I’ve never tried to put it over BLO, but as Rich mentioned really no need as it is Tung Oil based. It has a fairly dark amber tone and creates a real nice color on cherry, in my opinion. Be sure to test it on what ever wood you are using to be sure you like the color, with as many coats as you will be applying.

Also, it will change sheen over time. It will appear like a semi-gloss or gloss finish when first applied, but this fades to something closer to a dull semi-gloss or satin after about a month to two.

In addition to the projects mentioned above in my projects area, here is a raised panel door from one of my shop cabinets. This is 3 coats of Waterlox over red oak.

One other thing- be sure you are working someplace well ventilated. It stinks something awful while drying.

-- The optimist says "the glass is half full". The pessimist says "the glass is half empty". The engineer says "the glass is twice as big as it needs to be"

View Rich's profile

Rich

2295 posts in 497 days


#4 posted 09-16-2017 04:23 PM



While it can be applied with a clean rag, I find that rags deposit a lot of lint in the film so I have switched to using cheesecloth instead.

+1 on the cheesecloth. If you use a cotton cloth, it’s best to wash and run it through the dryer first to get the lint off. Another thing I use is called trace cloth. It’s available at any fabric store.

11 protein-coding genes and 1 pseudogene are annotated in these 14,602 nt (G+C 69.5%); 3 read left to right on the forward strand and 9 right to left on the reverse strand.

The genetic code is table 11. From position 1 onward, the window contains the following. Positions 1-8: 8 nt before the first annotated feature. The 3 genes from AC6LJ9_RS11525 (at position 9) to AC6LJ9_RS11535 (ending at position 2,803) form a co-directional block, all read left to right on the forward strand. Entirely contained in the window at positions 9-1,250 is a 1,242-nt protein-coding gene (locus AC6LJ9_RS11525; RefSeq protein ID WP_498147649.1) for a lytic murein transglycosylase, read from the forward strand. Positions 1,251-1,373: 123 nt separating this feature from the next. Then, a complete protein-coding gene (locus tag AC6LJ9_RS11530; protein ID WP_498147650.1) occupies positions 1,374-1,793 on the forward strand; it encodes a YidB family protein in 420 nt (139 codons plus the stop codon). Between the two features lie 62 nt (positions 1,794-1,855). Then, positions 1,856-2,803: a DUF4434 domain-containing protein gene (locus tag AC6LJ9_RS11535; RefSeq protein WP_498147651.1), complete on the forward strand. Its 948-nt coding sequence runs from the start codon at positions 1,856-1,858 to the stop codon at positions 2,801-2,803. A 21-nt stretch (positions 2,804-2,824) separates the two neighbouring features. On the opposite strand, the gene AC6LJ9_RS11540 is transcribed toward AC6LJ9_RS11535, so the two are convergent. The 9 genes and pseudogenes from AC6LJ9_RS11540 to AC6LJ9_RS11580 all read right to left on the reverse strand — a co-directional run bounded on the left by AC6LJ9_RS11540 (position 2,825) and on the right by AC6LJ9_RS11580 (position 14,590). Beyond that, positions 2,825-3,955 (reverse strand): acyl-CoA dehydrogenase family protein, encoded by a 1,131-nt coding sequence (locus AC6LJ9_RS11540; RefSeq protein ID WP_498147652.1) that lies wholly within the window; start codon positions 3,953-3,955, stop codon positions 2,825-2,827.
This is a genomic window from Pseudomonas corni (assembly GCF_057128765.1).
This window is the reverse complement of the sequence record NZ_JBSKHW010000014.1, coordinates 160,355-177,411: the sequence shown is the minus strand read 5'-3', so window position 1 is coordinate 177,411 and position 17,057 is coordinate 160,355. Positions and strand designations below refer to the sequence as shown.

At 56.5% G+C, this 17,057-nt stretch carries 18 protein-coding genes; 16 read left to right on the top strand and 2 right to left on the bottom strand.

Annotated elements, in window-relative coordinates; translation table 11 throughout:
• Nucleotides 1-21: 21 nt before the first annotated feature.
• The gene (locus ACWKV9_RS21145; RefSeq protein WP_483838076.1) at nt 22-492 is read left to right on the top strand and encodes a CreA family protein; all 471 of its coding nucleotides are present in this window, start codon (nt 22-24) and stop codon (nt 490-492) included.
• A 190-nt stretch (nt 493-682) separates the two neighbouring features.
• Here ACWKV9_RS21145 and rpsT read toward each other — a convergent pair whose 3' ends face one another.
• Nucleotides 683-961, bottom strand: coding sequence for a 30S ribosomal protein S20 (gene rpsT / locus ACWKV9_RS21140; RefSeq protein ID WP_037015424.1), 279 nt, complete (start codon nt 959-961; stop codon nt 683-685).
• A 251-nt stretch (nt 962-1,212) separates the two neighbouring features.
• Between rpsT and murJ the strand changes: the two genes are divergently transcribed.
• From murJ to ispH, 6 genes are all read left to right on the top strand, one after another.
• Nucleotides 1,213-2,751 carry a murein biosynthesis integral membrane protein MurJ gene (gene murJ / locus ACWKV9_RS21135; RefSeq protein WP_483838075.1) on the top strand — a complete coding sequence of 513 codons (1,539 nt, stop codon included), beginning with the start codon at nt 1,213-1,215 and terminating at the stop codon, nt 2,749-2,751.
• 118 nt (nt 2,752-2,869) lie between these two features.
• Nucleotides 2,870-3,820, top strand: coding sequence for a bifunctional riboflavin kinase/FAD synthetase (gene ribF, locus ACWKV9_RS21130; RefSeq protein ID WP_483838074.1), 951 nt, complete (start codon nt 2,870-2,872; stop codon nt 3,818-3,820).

Also, it will change sheen over time. It will appear like a semi-gloss or gloss finish when first applied, but this fades to something closer to a dull semi-gloss or satin after about a month to two.

- TungOil

If you watch any of the Tom Johnson antique restoration videos on youtube, he uses Waterlox extensively. He generally brushes on 3 or 4 coats, sanding with 320 after the first one and 500 subsequently. He then goes over the last coat with 0000 steel wool and finishes with wax. I assume in his business, waiting for the sheen to soften isn’t practical. His results are beautiful though.

-- No matter how much you push the envelope, it'll still be stationery.

View pontic's profile

pontic

558 posts in 516 days


#5 posted 09-16-2017 09:39 PM

How about those foam rollers. I use them a lot on large projects for the larger areas. Do you think Waterlox will work with those?

All of yous Guys projects are amazing and show amazing results. I will try to approach your quality.
Once again thanks for the advice.

-- Illigitimii non carburundum sum

View bruc101's profile

bruc101

1197 posts in 3450 days


#6 posted 09-16-2017 10:15 PM

I’ve always sprayed Waterloc.

-- Bruce Free Plans http://plans.sawmillvalley.org

View TungOil's profile

TungOil

841 posts in 403 days


#7 posted 09-16-2017 10:33 PM


How about those foam rollers. I use them a lot on large projects for the larger areas. Do you think Waterlox will work with those?

- pontic


On some projects I apply the first two coats with a foam brush, but I think a roller would probably apply too thick a coat.

-- The optimist says "the glass is half full". The pessimist says "the glass is half empty". The engineer says "the glass is twice as big as it needs to be"